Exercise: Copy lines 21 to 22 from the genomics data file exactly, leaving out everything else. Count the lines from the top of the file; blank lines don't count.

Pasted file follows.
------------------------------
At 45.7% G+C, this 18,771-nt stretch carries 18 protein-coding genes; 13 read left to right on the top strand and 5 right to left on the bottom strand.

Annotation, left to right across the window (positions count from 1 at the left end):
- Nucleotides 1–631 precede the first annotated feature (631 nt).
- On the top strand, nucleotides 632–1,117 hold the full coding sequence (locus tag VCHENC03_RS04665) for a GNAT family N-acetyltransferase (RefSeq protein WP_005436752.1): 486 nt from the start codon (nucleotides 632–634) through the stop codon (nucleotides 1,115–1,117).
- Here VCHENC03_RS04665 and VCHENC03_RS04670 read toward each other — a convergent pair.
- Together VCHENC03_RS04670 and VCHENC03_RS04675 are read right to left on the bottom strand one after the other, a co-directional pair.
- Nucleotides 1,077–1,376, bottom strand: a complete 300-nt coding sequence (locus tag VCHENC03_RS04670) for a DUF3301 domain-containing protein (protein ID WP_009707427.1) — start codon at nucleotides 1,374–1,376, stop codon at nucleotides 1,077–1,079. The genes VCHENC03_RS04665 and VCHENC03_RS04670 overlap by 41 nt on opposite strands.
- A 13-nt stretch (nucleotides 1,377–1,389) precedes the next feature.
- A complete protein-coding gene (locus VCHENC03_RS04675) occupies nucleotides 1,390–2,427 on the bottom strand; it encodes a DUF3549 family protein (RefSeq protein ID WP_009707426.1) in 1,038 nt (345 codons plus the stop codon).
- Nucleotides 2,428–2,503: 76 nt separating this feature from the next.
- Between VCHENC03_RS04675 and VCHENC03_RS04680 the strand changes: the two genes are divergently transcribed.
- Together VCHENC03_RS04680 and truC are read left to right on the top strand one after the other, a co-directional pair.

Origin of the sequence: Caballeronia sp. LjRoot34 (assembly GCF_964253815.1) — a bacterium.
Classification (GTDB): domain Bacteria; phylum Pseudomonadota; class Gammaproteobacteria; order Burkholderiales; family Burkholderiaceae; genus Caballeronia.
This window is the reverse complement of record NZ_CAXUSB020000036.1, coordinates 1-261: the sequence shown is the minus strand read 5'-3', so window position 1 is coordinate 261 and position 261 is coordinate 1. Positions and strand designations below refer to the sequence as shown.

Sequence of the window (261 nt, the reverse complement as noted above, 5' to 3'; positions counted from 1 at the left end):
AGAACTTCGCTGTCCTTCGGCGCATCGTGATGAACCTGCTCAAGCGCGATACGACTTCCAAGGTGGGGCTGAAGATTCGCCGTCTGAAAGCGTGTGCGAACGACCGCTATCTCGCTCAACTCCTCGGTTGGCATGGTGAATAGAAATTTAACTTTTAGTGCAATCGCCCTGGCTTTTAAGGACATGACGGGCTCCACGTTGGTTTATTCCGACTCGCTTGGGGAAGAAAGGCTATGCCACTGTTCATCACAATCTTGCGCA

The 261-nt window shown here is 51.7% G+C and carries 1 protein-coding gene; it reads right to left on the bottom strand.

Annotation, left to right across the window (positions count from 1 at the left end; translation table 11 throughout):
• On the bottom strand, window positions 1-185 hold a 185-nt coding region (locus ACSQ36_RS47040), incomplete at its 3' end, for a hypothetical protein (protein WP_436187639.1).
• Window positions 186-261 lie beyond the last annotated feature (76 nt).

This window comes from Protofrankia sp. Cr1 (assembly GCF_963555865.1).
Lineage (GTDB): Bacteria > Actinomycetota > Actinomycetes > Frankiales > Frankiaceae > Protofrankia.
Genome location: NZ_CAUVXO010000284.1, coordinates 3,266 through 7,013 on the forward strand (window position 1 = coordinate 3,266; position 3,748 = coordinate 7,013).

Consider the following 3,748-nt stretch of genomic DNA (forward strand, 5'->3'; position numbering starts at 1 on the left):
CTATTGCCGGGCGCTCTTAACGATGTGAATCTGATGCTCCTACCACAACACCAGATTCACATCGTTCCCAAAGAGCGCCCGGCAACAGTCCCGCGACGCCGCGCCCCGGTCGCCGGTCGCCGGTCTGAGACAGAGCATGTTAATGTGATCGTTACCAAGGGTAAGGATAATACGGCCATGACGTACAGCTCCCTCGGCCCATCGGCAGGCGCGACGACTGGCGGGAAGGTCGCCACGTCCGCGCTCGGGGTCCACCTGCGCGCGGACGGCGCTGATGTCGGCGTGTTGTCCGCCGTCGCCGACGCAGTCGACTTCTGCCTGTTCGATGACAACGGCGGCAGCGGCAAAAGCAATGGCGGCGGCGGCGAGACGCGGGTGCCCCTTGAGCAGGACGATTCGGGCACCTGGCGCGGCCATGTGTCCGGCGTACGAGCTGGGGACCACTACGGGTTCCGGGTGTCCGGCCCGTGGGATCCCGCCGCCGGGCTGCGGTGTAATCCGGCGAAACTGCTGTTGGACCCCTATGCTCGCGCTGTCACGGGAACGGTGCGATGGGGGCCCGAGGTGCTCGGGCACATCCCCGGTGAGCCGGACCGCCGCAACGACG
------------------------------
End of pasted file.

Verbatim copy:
• Window positions 186-261 lie beyond the last annotated feature (76 nt).

This window comes from Protofrankia sp. Cr1 (assembly GCF_963555865.1).